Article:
I’m delighted to let you know that I have just uploaded a new page featuring more of the work of Master Watchmaker Brian Leiser. This time he is showing us restorations of early 1970s automatics – all members of Citizen’s big cat family 🙂
It promises to be a fascinating page to follow – if you already know Brian’s work, you’ll also know he doesn’t shirk at what to many may seem impossible challenges! The first instalment tells us that he will work on seven watches and introduces four of them – one of which, I am pleased to say, is my Leopard Highness which required some significant mechanical work to get back to a fully functional state.
This page will provide a great insight into Citizen’s craftsmanship and quality, and most of all, a window into the world of a great watchmaker. Although the page – ‘A Tale of Citizen’s Big Cat Family’ – is pinned to the Home Page, here’s a direct link: https://sweep-hand.org/a-tale-of-citizens-big-cat-family/
Further instalments will of course follow, so be sure to bookmark it and I welcome your comments 🙂
I’ve just added three new restorations carried out by Brian Leiser (aka 31 Jewels), to his Speedy (67-9313) Restoration page. It’s great to see the results of his very skillful work, especially on those examples that others might easily have given up on. Here’s the link:
The new ones are #10, #12 and #13
It’s been a long wait, but I’ve finally got hold of one of the second generation Rally Custom automatic models. This is a ‘Custom V2’, and uses the same case as the original Seven Star model, but it is somewhat rarer than it’s already fairly rare older sibling. Not much older though, since my Seven Star example is from 1969, and the V2 from 1970. The former uses the 5290 movement, running at 18,000 beats per hour whilst the latter has the 7290, running at 21,600 beats per hour. Otherwise the features are the same – both ‘hack’, i.e. the movement is stopped when the crown is pulled fully out to allow accurate time setting – and use the same dial and rotating ring designs although in different colour combinations. The V2 dial has lost the ‘Rally Custom’ mark, and is now a very deep blue – a rather beautiful colour in fact, which appears black at first glance but a dark blue hue catches the light and creates a stunning contrast with the silver details and red sweep hand.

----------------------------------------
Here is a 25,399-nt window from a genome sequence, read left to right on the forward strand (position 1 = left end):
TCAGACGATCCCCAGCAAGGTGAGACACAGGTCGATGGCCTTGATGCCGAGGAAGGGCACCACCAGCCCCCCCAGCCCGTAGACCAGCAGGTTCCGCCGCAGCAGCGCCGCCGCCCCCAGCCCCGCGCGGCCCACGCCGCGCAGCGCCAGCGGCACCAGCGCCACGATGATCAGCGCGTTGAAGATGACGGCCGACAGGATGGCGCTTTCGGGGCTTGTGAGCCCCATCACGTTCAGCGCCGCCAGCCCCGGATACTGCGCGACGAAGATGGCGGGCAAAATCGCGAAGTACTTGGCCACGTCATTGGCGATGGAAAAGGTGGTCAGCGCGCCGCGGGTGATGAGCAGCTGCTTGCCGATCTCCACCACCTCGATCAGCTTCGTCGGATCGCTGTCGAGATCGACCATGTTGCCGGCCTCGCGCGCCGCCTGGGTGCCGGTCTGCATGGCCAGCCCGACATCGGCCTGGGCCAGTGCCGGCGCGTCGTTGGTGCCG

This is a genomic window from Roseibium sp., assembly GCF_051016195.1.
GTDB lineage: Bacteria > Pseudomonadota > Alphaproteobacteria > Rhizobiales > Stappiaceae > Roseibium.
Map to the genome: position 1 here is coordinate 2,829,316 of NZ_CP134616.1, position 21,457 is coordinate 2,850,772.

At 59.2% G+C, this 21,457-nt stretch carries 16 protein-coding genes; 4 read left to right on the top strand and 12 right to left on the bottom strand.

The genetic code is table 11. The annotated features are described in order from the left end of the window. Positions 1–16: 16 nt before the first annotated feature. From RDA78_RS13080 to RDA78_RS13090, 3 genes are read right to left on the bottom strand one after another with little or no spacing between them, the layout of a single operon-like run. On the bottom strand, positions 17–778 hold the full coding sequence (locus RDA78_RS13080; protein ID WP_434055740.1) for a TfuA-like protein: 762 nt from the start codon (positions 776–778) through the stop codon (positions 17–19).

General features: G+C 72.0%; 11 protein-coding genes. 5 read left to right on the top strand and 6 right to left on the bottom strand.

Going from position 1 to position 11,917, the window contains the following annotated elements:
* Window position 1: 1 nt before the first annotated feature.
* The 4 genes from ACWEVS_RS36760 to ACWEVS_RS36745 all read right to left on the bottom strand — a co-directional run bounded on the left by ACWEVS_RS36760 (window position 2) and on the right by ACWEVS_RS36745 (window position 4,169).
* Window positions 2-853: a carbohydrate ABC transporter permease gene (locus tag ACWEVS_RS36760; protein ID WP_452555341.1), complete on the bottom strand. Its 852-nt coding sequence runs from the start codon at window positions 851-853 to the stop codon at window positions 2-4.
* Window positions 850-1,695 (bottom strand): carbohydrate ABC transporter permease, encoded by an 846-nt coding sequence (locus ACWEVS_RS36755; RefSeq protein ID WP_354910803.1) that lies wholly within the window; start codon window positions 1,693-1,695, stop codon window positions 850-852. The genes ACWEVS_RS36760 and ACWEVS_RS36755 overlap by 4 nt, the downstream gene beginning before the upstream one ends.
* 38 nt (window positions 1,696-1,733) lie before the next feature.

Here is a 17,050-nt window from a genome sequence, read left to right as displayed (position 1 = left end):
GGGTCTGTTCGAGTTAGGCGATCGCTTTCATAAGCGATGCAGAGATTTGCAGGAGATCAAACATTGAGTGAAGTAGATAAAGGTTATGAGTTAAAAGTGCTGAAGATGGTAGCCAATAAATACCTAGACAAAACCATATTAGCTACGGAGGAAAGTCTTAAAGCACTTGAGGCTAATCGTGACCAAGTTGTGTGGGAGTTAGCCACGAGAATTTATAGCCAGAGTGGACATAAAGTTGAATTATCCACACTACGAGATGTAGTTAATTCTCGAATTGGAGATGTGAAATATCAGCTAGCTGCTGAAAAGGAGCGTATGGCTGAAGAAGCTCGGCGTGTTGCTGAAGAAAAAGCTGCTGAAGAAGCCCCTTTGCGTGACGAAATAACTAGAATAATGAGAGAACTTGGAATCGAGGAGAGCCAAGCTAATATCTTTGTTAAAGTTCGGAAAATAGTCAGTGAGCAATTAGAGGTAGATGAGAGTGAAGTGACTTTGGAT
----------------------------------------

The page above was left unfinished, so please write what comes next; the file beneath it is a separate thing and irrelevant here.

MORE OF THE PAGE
There’ll be more about each of these in due course, but for now here they are together:
I’ve just uploaded a new page with a chart showing the production runs of Citizen’s second generation hand winders, i.e. from 1958 onward. It includes some of Citizen’s best known models, such as the Homer and Deluxe, but many others too. There’s a link in the header on the home page, and here’s a direct link:
It’s all well and good acquiring a nice, and rare, high end automatic:
….but what if it is no longer an automatic?! A completely worn out rotor thread left the rotor detached:
I am no watchmaker, so there’s nothing I could do about this; but I know a man who can 😉
This is a quick trailer for a post on how master watchmaker Brian Leiser (aka 31 jewels) fixed my Leopard Highness. Watch this space 🙂
Happy New Year to everyone, thanks for visiting and following my blog – I hope you have a peaceful and prosperous 2017.
Having a good vintage watch is one thing (a good thing of course 🙂 ), but having some of the ephemera that go with it makes it a little more special. Not least because by their nature ephemera are things that were used only in the relatively short term and were not designed to last a long time, so they can be hard to find…..here’s an example:
Box in a Box:
Inside the Cover:
And the watch in its place:
The box is hinged so the watch can be displayed:
The original cloth:
And the instruction / guarantee booklet:
Finally the leather strap and buckle:
More detail on the watch itself is here: https://sweep-hand.org/2012/01/07/this-weeks-featured-watch-19-the-hisonic/